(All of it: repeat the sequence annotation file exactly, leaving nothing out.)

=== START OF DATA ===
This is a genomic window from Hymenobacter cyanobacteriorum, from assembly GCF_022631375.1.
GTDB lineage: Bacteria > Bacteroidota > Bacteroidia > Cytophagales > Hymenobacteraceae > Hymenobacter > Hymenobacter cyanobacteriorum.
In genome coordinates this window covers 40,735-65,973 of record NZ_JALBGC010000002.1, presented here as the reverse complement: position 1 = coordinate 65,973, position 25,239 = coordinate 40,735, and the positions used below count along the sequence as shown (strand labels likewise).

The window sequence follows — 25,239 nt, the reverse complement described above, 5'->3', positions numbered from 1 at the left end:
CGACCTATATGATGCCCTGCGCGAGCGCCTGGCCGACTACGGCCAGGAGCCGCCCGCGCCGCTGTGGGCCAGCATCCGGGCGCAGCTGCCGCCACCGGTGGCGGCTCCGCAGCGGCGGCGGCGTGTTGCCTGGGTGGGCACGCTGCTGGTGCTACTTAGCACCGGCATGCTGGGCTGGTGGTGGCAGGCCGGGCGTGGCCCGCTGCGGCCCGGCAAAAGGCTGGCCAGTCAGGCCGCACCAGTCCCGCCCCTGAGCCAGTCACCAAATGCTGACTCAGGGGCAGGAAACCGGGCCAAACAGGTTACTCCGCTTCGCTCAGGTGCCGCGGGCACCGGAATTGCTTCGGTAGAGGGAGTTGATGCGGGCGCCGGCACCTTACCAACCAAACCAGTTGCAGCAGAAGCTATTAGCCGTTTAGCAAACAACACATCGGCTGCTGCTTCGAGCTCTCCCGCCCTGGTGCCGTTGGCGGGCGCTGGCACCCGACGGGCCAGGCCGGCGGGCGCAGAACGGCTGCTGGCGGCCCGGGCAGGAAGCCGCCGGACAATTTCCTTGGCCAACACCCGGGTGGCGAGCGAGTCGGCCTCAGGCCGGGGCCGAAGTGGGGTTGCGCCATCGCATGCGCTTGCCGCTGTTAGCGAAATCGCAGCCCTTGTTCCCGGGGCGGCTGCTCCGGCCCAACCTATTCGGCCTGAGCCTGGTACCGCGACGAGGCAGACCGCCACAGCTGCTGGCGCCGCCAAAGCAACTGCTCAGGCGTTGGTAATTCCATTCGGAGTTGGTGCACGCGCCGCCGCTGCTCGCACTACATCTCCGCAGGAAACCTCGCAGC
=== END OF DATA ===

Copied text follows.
This is a genomic window from Hymenobacter cyanobacteriorum, from assembly GCF_022631375.1.
GTDB lineage: Bacteria > Bacteroidota > Bacteroidia > Cytophagales > Hymenobacteraceae > Hymenobacter > Hymenobacter cyanobacteriorum.
In genome coordinates this window covers 40,735-65,973 of record NZ_JALBGC010000002.1, presented here as the reverse complement: position 1 = coordinate 65,973, position 25,239 = coordinate 40,735, and the positions used below count along the sequence as shown (strand labels likewise).

The window sequence follows — 25,239 nt, the reverse complement described above, 5'->3', positions numbered from 1 at the left end:
CGACCTATATGATGCCCTGCGCGAGCGCCTGGCCGACTACGGCCAGGAGCCGCCCGCGCCGCTGTGGGCCAGCATCCGGGCGCAGCTGCCGCCACCGGTGGCGGCTCCGCAGCGGCGGCGGCGTGTTGCCTGGGTGGGCACGCTGCTGGTGCTACTTAGCACCGGCATGCTGGGCTGGTGGTGGCAGGCCGGGCGTGGCCCGCTGCGGCCCGGCAAAAGGCTGGCCAGTCAGGCCGCACCAGTCCCGCCCCTGAGCCAGTCACCAAATGCTGACTCAGGGGCAGGAAACCGGGCCAAACAGGTTACTCCGCTTCGCTCAGGTGCCGCGGGCACCGGAATTGCTTCGGTAGAGGGAGTTGATGCGGGCGCCGGCACCTTACCAACCAAACCAGTTGCAGCAGAAGCTATTAGCCGTTTAGCAAACAACACATCGGCTGCTGCTTCGAGCTCTCCCGCCCTGGTGCCGTTGGCGGGCGCTGGCACCCGACGGGCCAGGCCGGCGGGCGCAGAACGGCTGCTGGCGGCCCGGGCAGGAAGCCGCCGGACAATTTCCTTGGCCAACACCCGGGTGGCGAGCGAGTCGGCCTCAGGCCGGGGCCGAAGTGGGGTTGCGCCATCGCATGCGCTTGCCGCTGTTAGCGAAATCGCAGCCCTTGTTCCCGGGGCGGCTGCTCCGGCCCAACCTATTCGGCCTGAGCCTGGTACCGCGACGAGGCAGACCGCCACAGCTGCTGGCGCCGCCAAAGCAACTGCTCAGGCGTTGGTAATTCCATTCGGAGTTGGTGCACGCGCCGCCGCTGCTCGCACTACATCTCCGCAGGAAACCTCGCAGC